Much Ado About Gender (in Seventeenth Century England)

September 28, 2016 in General

Ludicrous anxieties and moral panics against perceived ‘gender fluidity’ are nothing new. Take seventeenth century England, for instance.

In a recent issue of the History Journal, Oxford University historian Margaret Pelling argues that seventeenth century religious tracts, popular books and pamphlets all drew attention to widespread male anxieties about ‘female numerical strength’, which might ‘require’ polygamy due to ‘insufficient’ numbers of men. While many males were killed during the mid-century Civil Wars, this could be balanced out by eclampsia, the suppression of independent midwifery, and consequent high maternal mortality due to the primitive conditions in which women gave birth. However, misogynist moral panic undoubtedly also played a role, particularly if women were viewed as ‘militant’ within the public sphere, instead of confined to domestic and spousal responsibilities. Part of the problem was that the fledgeling science of statistics was in its comparative infancy. In the event, pioneering statistician John Graunt made his own early assessment of London demographics and found that slightly more males were born than women, but that women lived longer than men- which has prevailed in most western societies until the present day.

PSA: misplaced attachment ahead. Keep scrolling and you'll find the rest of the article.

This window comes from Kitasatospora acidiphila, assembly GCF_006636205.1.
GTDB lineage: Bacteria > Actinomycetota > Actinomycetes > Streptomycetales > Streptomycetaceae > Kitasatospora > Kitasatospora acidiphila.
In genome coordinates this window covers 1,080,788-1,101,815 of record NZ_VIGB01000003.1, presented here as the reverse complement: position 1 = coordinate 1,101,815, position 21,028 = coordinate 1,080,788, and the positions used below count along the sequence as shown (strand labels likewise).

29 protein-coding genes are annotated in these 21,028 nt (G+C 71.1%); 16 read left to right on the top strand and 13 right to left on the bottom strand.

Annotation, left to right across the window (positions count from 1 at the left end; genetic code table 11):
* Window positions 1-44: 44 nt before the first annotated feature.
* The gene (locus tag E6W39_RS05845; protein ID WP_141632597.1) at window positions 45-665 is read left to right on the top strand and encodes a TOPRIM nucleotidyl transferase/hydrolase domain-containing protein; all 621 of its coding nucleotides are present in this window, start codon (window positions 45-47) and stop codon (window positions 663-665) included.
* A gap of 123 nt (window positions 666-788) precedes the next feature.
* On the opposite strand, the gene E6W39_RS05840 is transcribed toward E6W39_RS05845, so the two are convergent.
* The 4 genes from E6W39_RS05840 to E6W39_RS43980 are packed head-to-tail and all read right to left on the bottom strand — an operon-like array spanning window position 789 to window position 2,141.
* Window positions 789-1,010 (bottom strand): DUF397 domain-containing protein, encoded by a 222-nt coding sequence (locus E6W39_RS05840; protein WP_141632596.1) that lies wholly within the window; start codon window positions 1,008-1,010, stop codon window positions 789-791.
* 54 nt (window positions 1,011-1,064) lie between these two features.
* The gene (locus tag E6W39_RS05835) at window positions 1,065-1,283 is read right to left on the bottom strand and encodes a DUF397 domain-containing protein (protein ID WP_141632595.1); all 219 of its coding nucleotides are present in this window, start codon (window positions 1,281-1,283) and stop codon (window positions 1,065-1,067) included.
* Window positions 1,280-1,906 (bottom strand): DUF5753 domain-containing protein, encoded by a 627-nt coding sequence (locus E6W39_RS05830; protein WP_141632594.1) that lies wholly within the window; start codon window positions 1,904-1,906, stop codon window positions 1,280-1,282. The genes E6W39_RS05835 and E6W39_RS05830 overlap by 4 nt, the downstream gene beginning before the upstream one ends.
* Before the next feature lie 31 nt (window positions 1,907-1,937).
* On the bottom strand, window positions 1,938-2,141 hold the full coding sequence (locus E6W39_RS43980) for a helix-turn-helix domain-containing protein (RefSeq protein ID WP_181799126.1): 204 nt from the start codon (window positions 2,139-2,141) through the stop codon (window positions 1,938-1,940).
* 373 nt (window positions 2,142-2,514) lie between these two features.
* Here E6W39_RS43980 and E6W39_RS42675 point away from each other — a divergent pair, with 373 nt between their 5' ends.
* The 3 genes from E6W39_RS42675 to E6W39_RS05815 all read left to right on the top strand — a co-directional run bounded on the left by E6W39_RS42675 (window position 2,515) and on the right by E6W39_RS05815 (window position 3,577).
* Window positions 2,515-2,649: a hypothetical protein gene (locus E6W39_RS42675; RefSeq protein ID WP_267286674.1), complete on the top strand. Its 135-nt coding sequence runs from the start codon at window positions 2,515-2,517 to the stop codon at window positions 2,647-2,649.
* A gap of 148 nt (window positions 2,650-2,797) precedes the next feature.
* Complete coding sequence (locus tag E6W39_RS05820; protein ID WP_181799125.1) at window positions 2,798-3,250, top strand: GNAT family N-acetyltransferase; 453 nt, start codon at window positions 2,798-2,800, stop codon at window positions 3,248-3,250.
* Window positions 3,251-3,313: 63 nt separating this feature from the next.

Source: Matthew Elton: “The Great Seventeenth Century Gender Scare” BBC History: November 2016: 13.

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